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FILED

United States Court of Appeals
Tenth Circuit

August 27, 2013
UNITED STATES COURT OF APPEALS
Elisabeth A. Shumaker
TENTH CIRCUIT

Clerk of Court

WAHID ASH-SHAHID, f/k/a James
Nance,
Petitioner - Appellant,
v.
RAY ROBERTS, Secretary of
Corrections,

No. 13-3141
(D.C. No. 5:13-CV-03065-SAC)
(D. Kansas)

Respondent - Appellee.

ORDER DENYING CERTIFICATE OF APPEALABILITY

Before HARTZ, O’BRIEN, and GORSUCH, Circuit Judges.

Applicant Wahid Ash-Shahid, a Kansas state prisoner, applied for relief
under 28 U.S.C. § 2241 in the United States District Court for the District of
Kansas. The district court denied the application. Applicant now seeks a
certificate of appealability (COA) from this court so that he may appeal the
district court’s decision. See Montez v. McKinna, 208 F.3d 862, 868–69 (10th
Cir. 2000) (requiring a COA to appeal dismissal of habeas application brought by
state prisoner under 28 U.S.C. § 2241). We deny a COA and dismiss the appeal.
Applicant is serving consecutive sentences for several state felonies. After
15 years, he became eligible for parole on his first sentence. He filed suit in state

court, alleging that once he became eligible for parole on his first sentence,
Kansas law required that the first sentence be terminated and that his remaining
prison term count exclusively toward his second sentence. The state trial court
denied the claim, the Kansas Court of Appeals affirmed, and the Kansas Supreme
Court denied Applicant’s petition for review. On April 9, 2013, Applicant filed a
§ 2241 application alleging that once he became eligible for parole on his first
sentence, Kansas law required that the first sentence be terminated and his
remaining prison term count toward his second sentence. The district court
ordered that Applicant show cause why his application should not be denied for
failure to present a federal claim. See 28 U.S.C. § 2241(c)(3) (“The writ of
habeas corpus shall not extend to a prisoner unless . . . [h]e is in custody in
violation of the Constitution or laws or treaties of the United States.”). Applicant
responded that the Kansas Department of Correction’s failure to terminate his
first sentence was improper under Kansas statutes and case law. The district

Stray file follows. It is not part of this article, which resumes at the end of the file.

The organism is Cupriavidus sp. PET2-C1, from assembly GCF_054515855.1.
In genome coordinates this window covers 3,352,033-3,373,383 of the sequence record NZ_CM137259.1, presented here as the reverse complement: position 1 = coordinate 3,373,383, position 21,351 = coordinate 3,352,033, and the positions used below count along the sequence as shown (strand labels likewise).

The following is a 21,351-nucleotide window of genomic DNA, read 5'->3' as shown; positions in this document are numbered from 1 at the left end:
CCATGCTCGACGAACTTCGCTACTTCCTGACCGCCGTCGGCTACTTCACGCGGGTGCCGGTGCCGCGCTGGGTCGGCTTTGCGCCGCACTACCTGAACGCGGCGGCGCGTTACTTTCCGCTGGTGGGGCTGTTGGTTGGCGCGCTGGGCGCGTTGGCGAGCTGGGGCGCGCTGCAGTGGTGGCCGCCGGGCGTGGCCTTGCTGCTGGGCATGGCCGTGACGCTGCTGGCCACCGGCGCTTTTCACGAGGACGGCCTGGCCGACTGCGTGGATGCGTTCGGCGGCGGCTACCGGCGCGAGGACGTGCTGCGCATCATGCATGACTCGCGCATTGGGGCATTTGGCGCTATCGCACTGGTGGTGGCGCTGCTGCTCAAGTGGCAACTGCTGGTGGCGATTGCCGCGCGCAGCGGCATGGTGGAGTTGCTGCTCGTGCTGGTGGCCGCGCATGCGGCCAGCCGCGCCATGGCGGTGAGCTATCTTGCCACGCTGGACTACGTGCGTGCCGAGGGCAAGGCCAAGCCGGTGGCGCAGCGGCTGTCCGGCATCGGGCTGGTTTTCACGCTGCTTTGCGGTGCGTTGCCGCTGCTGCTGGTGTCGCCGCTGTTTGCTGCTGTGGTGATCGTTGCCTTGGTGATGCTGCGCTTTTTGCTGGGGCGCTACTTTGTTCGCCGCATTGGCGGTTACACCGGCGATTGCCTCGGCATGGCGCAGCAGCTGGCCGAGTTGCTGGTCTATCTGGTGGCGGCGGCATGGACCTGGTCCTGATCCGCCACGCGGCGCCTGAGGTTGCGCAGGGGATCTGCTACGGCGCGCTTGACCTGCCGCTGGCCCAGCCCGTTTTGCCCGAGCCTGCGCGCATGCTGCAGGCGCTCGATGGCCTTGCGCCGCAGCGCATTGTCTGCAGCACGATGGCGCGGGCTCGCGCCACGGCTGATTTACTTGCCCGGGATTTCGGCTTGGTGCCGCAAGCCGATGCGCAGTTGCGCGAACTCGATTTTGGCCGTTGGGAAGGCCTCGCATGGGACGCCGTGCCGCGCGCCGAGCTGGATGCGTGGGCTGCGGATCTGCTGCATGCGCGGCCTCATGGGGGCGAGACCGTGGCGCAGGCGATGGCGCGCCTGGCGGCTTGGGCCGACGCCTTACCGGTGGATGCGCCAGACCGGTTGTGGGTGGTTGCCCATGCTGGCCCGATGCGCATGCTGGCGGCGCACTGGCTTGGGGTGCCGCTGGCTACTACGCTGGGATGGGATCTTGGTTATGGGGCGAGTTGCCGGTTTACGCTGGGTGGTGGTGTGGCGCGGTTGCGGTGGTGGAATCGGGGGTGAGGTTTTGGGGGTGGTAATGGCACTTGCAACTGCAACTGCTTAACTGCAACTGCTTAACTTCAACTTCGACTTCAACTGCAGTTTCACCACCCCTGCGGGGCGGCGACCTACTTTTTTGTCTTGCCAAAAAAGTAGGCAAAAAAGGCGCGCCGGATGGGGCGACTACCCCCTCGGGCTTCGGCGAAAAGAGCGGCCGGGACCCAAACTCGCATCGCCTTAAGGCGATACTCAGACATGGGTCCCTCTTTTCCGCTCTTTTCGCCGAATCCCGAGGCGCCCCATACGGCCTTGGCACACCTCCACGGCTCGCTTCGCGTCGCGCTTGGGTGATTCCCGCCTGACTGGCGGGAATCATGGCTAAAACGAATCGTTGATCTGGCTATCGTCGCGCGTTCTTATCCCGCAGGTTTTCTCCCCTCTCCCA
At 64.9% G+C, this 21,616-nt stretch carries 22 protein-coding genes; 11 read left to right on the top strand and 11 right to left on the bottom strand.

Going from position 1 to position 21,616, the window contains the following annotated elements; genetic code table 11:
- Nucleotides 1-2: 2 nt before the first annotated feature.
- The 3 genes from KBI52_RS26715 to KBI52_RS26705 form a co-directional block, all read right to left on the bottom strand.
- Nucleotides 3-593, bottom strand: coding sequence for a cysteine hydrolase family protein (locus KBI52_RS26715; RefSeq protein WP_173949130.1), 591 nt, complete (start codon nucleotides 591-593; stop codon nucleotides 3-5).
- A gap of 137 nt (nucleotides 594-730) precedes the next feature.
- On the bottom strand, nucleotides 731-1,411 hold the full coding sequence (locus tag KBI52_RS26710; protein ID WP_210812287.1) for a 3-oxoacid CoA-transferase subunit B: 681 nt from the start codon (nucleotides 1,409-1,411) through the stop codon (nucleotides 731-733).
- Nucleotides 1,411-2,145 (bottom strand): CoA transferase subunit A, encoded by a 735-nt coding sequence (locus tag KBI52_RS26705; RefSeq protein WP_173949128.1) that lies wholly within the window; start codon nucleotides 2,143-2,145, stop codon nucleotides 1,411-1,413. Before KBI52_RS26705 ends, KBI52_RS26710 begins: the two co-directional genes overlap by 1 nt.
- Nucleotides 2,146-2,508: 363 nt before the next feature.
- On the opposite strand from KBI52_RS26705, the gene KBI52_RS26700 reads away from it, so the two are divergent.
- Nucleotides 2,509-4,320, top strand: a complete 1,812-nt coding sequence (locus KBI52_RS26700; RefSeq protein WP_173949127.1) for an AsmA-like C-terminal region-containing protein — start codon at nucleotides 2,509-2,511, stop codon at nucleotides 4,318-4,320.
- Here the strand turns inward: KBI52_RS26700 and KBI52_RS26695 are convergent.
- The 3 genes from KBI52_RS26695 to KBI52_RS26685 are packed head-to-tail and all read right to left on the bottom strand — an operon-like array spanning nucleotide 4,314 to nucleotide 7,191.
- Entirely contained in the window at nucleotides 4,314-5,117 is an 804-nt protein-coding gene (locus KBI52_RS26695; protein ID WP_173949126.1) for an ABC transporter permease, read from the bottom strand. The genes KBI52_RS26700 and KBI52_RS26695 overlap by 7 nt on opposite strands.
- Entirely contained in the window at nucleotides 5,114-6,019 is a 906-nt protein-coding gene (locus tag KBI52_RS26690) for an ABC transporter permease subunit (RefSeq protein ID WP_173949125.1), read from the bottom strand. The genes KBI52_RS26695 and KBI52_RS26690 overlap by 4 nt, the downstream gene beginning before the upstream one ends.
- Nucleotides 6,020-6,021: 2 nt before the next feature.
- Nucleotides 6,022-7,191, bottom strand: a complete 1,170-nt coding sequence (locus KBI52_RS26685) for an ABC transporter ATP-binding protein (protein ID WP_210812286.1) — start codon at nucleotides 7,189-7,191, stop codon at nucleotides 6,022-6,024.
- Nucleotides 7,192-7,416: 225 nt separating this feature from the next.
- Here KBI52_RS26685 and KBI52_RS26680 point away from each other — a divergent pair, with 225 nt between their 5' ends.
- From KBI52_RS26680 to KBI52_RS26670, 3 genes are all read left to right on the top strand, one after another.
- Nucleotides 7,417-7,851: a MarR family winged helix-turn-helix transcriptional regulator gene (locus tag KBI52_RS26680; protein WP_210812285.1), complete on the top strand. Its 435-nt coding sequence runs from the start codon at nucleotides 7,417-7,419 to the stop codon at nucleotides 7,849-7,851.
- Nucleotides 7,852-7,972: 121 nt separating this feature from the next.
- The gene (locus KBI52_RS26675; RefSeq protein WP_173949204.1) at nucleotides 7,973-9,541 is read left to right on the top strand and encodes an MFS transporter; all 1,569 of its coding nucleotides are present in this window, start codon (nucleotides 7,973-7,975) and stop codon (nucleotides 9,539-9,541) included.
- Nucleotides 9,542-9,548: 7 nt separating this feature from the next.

court dismissed the application.
We construe Applicant’s request for a COA liberally because he proceeds
pro se. See Haines v. Kerner, 404 U.S. 519, 520 (1972) (per curiam). A COA
will issue “only if the applicant has made a substantial showing of the denial of a
constitutional right.” 28 U.S.C. § 2253(c)(2). This standard requires “a
demonstration that . . . includes showing that reasonable jurists could debate
whether (or, for that matter, agree that) the petition should have been resolved in
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a different manner or that the issues presented were adequate to deserve
encouragement to proceed further.” Slack v. McDaniel, 529 U.S. 473, 484 (2000)
(internal quotation marks omitted). In other words, the applicant must show that
the district court’s resolution of the constitutional claim was either “debatable or
wrong.” Id.
Reasonable jurists would not debate the district court’s dismissal of the
application. It is well-settled that errors of state law do not merit federal habeas
relief. See Estelle v. McGuire, 502 U.S. 62, 67–68 (1991). The district court
correctly determined that Applicant had not alleged that he was “in custody in
violation of the Constitution or laws or treaties of the United States.” 28 U.S.C.
§ 2241(c)(3). His application vaguely stated that the failure to terminate his first
sentence violated his right to due process. But the essence of his ground for relief
was the violation of state law, and his response to the order to show cause was
based exclusively on state statutes and cases.
We DENY a COA and DISMISS the appeal. Applicant’s motion to proceed
in forma pauperis is GRANTED.
ENTERED FOR THE COURT

Harris L Hartz
Circuit Judge

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